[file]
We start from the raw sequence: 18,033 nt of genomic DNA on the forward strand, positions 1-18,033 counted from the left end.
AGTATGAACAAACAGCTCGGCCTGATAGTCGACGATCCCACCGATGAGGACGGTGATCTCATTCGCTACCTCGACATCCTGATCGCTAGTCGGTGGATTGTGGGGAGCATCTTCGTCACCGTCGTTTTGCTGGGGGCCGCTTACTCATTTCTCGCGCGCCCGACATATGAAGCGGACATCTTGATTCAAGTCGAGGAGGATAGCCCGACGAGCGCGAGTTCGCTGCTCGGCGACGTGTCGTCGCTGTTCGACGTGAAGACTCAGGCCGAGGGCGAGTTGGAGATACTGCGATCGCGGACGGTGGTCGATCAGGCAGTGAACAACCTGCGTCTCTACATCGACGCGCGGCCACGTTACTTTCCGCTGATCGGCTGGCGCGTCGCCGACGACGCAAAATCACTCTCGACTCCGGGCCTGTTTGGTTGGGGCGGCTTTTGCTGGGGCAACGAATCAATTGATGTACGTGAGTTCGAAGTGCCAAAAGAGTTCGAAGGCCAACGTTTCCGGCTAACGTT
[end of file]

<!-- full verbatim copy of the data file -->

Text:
We start from the raw sequence: 18,033 nt of genomic DNA on the forward strand, positions 1-18,033 counted from the left end.
AGTATGAACAAACAGCTCGGCCTGATAGTCGACGATCCCACCGATGAGGACGGTGATCTCATTCGCTACCTCGACATCCTGATCGCTAGTCGGTGGATTGTGGGGAGCATCTTCGTCACCGTCGTTTTGCTGGGGGCCGCTTACTCATTTCTCGCGCGCCCGACATATGAAGCGGACATCTTGATTCAAGTCGAGGAGGATAGCCCGACGAGCGCGAGTTCGCTGCTCGGCGACGTGTCGTCGCTGTTCGACGTGAAGACTCAGGCCGAGGGCGAGTTGGAGATACTGCGATCGCGGACGGTGGTCGATCAGGCAGTGAACAACCTGCGTCTCTACATCGACGCGCGGCCACGTTACTTTCCGCTGATCGGCTGGCGCGTCGCCGACGACGCAAAATCACTCTCGACTCCGGGCCTGTTTGGTTGGGGCGGCTTTTGCTGGGGCAACGAATCAATTGATGTACGTGAGTTCGAAGTGCCAAAAGAGTTCGAAGGCCAACGTTTCCGGCTAACGTT